"everything bagels" gougeres

I wanted to share a recipe with you from the book. Initially, it was going to be short ribs braised in wine and port reduction, but I decided that this recipe for “Everything Bagels” Gougères will be a lot more fun to try, should you make this for the next cocktail party you’re throwing, you will most certainly be the toast of the town. We just had our housewarming where I made these, among lots of other snacks, and they were a big, big, hit.

I don’t know how to write a good kicker for this. The whole thing is kind of blowing my mind at the moment. I am enormously grateful for the opportunity, and I am honored to have worked with some amazingly talented people in the process. Every single person who has touched this book worked really hard to make it amazing. Come tomorrow, this almost 400-page beast will be released into the wild – and then, it’ll have a life of its own.

“Everything Bagels” Gougères
Adapted from Marc Forgione: Recipes and Stories from the Acclaimed Chef and Restaurant

For the Everything Bagel Mix:
1 tablespoon onion flakes
1 tablespoon garlic flakes
2 tablespoons sesame seeds
2 tablespoons poppy seeds
3/4 tablespoon kosher salt

For the Vegetable Cream Cheese:
8 ounces cream cheese, softened
2 tablespoons minced red onion
3 tablespoons coarsely grated carrots
2 tablespoons finely chopped fresh chives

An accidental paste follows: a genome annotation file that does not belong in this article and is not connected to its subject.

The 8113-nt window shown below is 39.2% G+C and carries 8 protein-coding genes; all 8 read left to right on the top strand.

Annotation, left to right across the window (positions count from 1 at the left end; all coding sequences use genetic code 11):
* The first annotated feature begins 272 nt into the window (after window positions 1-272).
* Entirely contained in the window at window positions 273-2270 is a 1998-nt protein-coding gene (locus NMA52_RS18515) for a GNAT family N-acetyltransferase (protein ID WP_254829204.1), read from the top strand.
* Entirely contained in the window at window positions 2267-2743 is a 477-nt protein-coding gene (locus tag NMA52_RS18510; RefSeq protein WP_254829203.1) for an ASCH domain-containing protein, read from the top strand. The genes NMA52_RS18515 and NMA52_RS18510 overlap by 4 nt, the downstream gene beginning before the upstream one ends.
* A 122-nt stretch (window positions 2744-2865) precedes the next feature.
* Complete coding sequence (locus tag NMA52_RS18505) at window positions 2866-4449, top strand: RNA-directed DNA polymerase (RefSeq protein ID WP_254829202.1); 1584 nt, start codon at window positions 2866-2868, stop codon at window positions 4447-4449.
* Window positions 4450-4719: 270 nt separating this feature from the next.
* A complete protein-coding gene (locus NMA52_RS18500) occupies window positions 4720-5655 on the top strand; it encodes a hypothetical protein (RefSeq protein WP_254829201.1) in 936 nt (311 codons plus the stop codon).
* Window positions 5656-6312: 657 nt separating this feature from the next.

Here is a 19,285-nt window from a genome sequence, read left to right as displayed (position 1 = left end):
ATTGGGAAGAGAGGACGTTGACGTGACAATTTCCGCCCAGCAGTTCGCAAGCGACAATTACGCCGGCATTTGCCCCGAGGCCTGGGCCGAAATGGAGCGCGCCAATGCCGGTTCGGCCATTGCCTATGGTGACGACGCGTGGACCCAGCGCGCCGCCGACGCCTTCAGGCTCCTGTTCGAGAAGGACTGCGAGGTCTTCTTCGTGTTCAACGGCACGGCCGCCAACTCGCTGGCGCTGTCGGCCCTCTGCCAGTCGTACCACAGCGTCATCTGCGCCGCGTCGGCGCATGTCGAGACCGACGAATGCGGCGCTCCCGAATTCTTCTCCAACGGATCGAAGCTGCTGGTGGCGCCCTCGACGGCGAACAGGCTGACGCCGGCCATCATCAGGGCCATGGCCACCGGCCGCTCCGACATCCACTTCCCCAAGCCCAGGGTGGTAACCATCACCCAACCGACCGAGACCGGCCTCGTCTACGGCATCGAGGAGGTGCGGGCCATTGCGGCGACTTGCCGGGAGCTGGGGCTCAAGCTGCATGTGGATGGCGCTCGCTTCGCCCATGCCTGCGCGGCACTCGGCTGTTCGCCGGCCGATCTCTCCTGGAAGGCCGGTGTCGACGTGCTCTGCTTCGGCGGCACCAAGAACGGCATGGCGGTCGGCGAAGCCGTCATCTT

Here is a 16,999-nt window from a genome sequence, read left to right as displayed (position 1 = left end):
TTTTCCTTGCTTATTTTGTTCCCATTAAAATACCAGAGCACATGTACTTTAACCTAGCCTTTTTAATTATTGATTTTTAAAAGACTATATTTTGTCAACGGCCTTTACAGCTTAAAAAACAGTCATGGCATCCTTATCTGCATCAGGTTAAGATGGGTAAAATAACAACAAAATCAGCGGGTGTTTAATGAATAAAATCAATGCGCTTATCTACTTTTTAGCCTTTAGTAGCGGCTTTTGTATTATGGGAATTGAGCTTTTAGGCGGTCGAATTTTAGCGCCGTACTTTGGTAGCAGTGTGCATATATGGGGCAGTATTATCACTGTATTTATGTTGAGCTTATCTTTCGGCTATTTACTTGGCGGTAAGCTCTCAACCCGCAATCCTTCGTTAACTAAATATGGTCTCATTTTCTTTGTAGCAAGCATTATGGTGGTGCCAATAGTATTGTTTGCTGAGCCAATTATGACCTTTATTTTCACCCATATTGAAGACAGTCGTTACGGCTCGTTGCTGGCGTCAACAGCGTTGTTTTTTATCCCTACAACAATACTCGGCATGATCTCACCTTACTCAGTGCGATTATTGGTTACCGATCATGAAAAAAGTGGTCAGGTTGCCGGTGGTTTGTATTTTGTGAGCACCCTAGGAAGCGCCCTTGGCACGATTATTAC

For the Gougères:
9 tablespoons (128 grams) unsalted butter, cut into pieces
1 1/4 cups (156 grams) all-purpose flour
1 1/2 teaspoons (8 grams) kosher salt
5 large eggs, room temperature
1 1/4 cups (267 grams) whole milk
1 cup finely grated Parmigiano-Reggiano
2 scant tablespoons (20 grams) granulated sugar

Make the Everything Bagel Mix:
1. Place the onion and garlic flakes into a food processor fitted with a metal blade and pulse until the mixture is finely ground and resembles the topping on everything bagels. Transfer to a bowl and combine with the sesame seeds, poppy seeds, and salt.

Make the Vegetable Cream Cheese:
2. Place the cream cheese and onion in a food processor fitted with a metal blade. Pulse until the mixture is well combined and the cream cheese is smooth. Transfer the mixture to a bowl and fold in the carrots and chives. Transfer the mixture to a pastry bag fitted with a metal tip large enough to pipe the filling through (think about the size of your shredded carrot pieces inwhen making this determination). Set aside or refrigerate until needed. If refrigerating, allow the pastry bag to sit at room temperature for 10 to 15 minutes to warm up a bit before using.

Make the Gougères:
3. Preheat the oven to 350 degrees F; position a rack in the middle. Line 2 baking sheets with parchment paper.

4. In a medium saucepan set over medium-high heat, combine the butter and 1 cup of water and bring to a boil. Reduce the heat to low and add the flour and salt. Cook the batter for 3 to 5 minutes, stirring constantly, until it turns into a thick paste and lo longer sticks to the side of the pan. The mixture should become slightly glossy and will want to clump together in one ball. There should be a slight, filmy trail at the bottom of the pan.